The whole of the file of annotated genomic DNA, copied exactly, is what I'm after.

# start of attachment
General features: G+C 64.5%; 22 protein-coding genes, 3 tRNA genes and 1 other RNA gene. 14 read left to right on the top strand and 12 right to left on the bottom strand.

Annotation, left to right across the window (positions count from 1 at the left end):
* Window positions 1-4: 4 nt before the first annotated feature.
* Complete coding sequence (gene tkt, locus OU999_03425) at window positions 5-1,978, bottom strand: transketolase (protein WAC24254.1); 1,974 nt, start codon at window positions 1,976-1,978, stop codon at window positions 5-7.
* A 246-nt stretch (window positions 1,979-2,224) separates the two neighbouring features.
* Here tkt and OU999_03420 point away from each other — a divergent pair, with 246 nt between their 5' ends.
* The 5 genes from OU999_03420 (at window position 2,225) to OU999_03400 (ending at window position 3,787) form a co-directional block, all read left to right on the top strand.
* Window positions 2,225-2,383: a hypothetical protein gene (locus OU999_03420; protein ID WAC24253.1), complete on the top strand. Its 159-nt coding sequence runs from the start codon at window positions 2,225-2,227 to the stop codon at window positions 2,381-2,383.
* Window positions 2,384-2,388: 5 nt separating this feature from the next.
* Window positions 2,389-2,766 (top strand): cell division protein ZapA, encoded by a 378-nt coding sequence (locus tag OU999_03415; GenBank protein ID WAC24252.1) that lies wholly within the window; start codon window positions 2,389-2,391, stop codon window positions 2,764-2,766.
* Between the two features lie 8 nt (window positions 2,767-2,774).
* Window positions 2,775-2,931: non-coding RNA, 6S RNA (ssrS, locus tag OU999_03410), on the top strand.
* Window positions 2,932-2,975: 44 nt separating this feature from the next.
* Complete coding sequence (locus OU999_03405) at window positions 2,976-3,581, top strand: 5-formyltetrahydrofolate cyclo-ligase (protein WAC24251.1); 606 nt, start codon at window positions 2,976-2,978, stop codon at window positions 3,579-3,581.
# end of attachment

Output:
General features: G+C 64.5%; 22 protein-coding genes, 3 tRNA genes and 1 other RNA gene. 14 read left to right on the top strand and 12 right to left on the bottom strand.

Annotation, left to right across the window (positions count from 1 at the left end):
* Window positions 1-4: 4 nt before the first annotated feature.
* Complete coding sequence (gene tkt, locus OU999_03425) at window positions 5-1,978, bottom strand: transketolase (protein WAC24254.1); 1,974 nt, start codon at window positions 1,976-1,978, stop codon at window positions 5-7.
* A 246-nt stretch (window positions 1,979-2,224) separates the two neighbouring features.
* Here tkt and OU999_03420 point away from each other — a divergent pair, with 246 nt between their 5' ends.
* The 5 genes from OU999_03420 (at window position 2,225) to OU999_03400 (ending at window position 3,787) form a co-directional block, all read left to right on the top strand.
* Window positions 2,225-2,383: a hypothetical protein gene (locus OU999_03420; protein ID WAC24253.1), complete on the top strand. Its 159-nt coding sequence runs from the start codon at window positions 2,225-2,227 to the stop codon at window positions 2,381-2,383.
* Window positions 2,384-2,388: 5 nt separating this feature from the next.
* Window positions 2,389-2,766 (top strand): cell division protein ZapA, encoded by a 378-nt coding sequence (locus tag OU999_03415; GenBank protein ID WAC24252.1) that lies wholly within the window; start codon window positions 2,389-2,391, stop codon window positions 2,764-2,766.
* Between the two features lie 8 nt (window positions 2,767-2,774).
* Window positions 2,775-2,931: non-coding RNA, 6S RNA (ssrS, locus tag OU999_03410), on the top strand.
* Window positions 2,932-2,975: 44 nt separating this feature from the next.
* Complete coding sequence (locus OU999_03405) at window positions 2,976-3,581, top strand: 5-formyltetrahydrofolate cyclo-ligase (protein WAC24251.1); 606 nt, start codon at window positions 2,976-2,978, stop codon at window positions 3,579-3,581.